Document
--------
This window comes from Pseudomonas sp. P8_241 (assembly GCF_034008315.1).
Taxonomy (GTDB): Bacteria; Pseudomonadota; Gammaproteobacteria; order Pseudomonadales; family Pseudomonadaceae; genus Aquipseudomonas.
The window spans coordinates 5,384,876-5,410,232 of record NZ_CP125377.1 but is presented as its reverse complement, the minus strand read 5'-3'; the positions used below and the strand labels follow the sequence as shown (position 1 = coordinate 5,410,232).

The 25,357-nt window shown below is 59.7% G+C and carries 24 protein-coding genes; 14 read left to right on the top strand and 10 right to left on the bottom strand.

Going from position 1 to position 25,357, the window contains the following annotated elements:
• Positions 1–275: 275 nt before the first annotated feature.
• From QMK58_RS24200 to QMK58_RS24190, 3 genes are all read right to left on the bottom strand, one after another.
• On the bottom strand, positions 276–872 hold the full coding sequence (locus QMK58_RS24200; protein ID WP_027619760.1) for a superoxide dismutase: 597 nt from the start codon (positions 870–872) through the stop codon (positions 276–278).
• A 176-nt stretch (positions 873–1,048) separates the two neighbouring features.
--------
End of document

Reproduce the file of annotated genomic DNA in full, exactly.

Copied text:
This window comes from Pseudomonas sp. P8_241 (assembly GCF_034008315.1).
Taxonomy (GTDB): Bacteria; Pseudomonadota; Gammaproteobacteria; order Pseudomonadales; family Pseudomonadaceae; genus Aquipseudomonas.
The window spans coordinates 5,384,876-5,410,232 of record NZ_CP125377.1 but is presented as its reverse complement, the minus strand read 5'-3'; the positions used below and the strand labels follow the sequence as shown (position 1 = coordinate 5,410,232).

The 25,357-nt window shown below is 59.7% G+C and carries 24 protein-coding genes; 14 read left to right on the top strand and 10 right to left on the bottom strand.

Going from position 1 to position 25,357, the window contains the following annotated elements:
• Positions 1–275: 275 nt before the first annotated feature.
• From QMK58_RS24200 to QMK58_RS24190, 3 genes are all read right to left on the bottom strand, one after another.
• On the bottom strand, positions 276–872 hold the full coding sequence (locus QMK58_RS24200; protein ID WP_027619760.1) for a superoxide dismutase: 597 nt from the start codon (positions 870–872) through the stop codon (positions 276–278).
• A 176-nt stretch (positions 873–1,048) separates the two neighbouring features.